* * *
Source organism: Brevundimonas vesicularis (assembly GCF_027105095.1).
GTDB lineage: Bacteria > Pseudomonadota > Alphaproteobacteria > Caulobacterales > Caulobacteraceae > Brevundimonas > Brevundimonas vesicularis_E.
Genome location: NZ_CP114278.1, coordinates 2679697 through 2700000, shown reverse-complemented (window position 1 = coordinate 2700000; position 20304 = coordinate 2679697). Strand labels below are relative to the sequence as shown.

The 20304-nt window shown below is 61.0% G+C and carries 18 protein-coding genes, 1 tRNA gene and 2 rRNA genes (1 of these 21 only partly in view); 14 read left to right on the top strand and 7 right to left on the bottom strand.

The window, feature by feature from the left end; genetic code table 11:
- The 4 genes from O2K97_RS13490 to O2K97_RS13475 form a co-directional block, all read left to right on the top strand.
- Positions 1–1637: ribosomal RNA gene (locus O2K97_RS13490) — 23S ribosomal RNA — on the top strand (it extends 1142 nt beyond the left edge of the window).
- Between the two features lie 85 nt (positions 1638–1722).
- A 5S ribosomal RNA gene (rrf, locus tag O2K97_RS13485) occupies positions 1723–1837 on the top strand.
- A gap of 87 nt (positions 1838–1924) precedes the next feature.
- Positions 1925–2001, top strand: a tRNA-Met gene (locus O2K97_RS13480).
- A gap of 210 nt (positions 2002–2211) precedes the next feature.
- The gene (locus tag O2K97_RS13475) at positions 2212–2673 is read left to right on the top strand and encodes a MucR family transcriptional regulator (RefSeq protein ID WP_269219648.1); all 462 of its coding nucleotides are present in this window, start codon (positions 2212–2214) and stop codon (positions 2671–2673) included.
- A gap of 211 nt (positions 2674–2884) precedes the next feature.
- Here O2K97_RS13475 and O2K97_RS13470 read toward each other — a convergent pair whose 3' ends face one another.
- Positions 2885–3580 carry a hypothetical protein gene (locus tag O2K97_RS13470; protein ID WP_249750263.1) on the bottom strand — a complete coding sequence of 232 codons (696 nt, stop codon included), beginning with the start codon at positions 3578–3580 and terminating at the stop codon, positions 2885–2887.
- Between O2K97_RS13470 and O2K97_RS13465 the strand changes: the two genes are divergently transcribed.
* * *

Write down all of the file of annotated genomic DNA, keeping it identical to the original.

Source organism: Brevundimonas vesicularis (assembly GCF_027105095.1).
GTDB lineage: Bacteria > Pseudomonadota > Alphaproteobacteria > Caulobacterales > Caulobacteraceae > Brevundimonas > Brevundimonas vesicularis_E.
Genome location: NZ_CP114278.1, coordinates 2679697 through 2700000, shown reverse-complemented (window position 1 = coordinate 2700000; position 20304 = coordinate 2679697). Strand labels below are relative to the sequence as shown.

The 20304-nt window shown below is 61.0% G+C and carries 18 protein-coding genes, 1 tRNA gene and 2 rRNA genes (1 of these 21 only partly in view); 14 read left to right on the top strand and 7 right to left on the bottom strand.

The window, feature by feature from the left end; genetic code table 11:
- The 4 genes from O2K97_RS13490 to O2K97_RS13475 form a co-directional block, all read left to right on the top strand.
- Positions 1–1637: ribosomal RNA gene (locus O2K97_RS13490) — 23S ribosomal RNA — on the top strand (it extends 1142 nt beyond the left edge of the window).
- Between the two features lie 85 nt (positions 1638–1722).
- A 5S ribosomal RNA gene (rrf, locus tag O2K97_RS13485) occupies positions 1723–1837 on the top strand.
- A gap of 87 nt (positions 1838–1924) precedes the next feature.
- Positions 1925–2001, top strand: a tRNA-Met gene (locus O2K97_RS13480).
- A gap of 210 nt (positions 2002–2211) precedes the next feature.
- The gene (locus tag O2K97_RS13475) at positions 2212–2673 is read left to right on the top strand and encodes a MucR family transcriptional regulator (RefSeq protein ID WP_269219648.1); all 462 of its coding nucleotides are present in this window, start codon (positions 2212–2214) and stop codon (positions 2671–2673) included.
- A gap of 211 nt (positions 2674–2884) precedes the next feature.
- Here O2K97_RS13475 and O2K97_RS13470 read toward each other — a convergent pair whose 3' ends face one another.
- Positions 2885–3580 carry a hypothetical protein gene (locus tag O2K97_RS13470; protein ID WP_249750263.1) on the bottom strand — a complete coding sequence of 232 codons (696 nt, stop codon included), beginning with the start codon at positions 3578–3580 and terminating at the stop codon, positions 2885–2887.
- Between O2K97_RS13470 and O2K97_RS13465 the strand changes: the two genes are divergently transcribed.